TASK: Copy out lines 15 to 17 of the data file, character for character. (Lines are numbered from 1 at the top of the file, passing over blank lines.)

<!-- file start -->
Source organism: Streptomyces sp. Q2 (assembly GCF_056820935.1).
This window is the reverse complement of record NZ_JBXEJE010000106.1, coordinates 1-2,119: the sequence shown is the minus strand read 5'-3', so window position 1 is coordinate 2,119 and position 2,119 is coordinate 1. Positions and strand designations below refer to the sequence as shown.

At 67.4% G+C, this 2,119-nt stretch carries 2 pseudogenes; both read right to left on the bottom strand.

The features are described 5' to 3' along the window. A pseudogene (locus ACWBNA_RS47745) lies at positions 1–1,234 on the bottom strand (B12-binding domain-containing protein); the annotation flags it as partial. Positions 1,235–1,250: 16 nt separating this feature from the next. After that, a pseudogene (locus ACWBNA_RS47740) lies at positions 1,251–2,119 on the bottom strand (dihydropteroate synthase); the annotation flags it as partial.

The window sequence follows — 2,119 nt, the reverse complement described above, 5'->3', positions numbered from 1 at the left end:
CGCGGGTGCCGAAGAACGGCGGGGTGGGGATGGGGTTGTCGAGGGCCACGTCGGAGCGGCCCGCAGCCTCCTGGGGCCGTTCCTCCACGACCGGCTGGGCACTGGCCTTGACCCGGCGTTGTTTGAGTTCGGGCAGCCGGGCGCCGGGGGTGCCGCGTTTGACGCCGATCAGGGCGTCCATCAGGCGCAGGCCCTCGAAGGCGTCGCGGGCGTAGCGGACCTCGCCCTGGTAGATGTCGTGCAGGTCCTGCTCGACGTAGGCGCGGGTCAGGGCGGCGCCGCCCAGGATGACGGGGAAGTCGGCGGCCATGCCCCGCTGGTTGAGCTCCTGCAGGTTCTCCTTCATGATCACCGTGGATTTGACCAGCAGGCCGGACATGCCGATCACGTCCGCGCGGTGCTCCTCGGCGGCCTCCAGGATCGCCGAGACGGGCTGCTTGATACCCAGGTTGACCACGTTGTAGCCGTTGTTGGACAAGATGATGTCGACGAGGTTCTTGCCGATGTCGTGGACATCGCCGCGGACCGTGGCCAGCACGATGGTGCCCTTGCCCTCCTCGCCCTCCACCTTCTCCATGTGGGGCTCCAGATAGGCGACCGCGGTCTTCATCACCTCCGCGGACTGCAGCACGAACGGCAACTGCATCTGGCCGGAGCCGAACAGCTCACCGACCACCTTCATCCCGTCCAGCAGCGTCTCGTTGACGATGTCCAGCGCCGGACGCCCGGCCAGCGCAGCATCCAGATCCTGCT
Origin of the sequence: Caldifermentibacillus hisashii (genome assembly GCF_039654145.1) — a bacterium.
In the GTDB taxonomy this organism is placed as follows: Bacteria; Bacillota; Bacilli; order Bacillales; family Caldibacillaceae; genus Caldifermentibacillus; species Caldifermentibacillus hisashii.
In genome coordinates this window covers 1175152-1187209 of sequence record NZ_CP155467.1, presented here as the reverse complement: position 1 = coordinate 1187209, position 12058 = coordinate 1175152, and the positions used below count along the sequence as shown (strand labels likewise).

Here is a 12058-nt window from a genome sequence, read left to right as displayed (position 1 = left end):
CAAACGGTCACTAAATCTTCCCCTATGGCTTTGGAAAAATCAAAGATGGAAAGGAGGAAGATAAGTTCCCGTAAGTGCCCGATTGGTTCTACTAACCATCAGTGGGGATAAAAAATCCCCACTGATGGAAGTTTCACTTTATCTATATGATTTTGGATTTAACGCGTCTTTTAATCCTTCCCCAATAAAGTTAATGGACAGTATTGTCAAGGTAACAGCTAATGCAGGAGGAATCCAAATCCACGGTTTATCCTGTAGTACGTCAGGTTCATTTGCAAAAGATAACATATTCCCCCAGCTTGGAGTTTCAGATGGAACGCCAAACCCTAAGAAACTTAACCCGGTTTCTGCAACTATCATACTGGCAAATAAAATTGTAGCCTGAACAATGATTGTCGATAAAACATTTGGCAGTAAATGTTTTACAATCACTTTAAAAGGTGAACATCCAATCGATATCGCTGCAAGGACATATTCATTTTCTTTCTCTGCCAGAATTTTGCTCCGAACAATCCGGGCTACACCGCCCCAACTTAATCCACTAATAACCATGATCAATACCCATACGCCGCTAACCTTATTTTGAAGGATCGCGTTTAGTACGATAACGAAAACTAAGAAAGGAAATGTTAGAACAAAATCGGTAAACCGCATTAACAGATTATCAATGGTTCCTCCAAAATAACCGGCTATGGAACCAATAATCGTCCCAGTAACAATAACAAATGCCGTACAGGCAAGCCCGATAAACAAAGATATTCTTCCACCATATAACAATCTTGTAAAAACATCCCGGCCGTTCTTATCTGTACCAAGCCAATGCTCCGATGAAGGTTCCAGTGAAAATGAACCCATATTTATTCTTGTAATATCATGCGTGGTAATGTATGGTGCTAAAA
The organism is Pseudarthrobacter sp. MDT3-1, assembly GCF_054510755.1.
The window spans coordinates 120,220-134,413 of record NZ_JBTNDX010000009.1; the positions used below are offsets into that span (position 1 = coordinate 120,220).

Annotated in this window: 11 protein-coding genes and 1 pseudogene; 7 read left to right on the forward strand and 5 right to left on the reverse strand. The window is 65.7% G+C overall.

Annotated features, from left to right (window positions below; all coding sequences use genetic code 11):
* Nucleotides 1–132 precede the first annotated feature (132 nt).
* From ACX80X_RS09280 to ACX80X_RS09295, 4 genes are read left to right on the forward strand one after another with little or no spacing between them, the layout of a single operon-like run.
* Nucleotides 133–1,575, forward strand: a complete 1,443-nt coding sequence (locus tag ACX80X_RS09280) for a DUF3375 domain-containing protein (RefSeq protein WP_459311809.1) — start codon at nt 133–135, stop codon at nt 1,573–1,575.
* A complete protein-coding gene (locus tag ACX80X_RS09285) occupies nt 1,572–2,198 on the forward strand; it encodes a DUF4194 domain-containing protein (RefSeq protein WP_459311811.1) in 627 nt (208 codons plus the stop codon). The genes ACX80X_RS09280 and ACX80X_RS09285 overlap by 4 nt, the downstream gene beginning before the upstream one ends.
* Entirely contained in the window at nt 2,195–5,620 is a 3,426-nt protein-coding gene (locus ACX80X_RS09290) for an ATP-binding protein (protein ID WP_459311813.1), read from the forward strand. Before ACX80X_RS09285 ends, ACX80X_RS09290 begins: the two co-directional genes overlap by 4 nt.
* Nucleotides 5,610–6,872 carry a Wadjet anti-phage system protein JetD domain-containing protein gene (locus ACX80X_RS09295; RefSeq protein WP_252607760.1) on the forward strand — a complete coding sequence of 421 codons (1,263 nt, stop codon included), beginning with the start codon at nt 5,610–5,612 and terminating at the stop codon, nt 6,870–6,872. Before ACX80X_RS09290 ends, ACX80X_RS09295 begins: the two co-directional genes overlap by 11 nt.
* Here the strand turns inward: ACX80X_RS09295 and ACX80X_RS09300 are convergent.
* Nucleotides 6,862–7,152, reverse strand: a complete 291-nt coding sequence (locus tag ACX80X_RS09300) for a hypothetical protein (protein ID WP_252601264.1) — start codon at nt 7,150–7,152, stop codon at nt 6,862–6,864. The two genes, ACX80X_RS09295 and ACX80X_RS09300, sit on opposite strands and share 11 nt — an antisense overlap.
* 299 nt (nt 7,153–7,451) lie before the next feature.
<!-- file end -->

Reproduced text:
Annotated features, from left to right (window positions below; all coding sequences use genetic code 11):
* Nucleotides 1–132 precede the first annotated feature (132 nt).
* From ACX80X_RS09280 to ACX80X_RS09295, 4 genes are read left to right on the forward strand one after another with little or no spacing between them, the layout of a single operon-like run.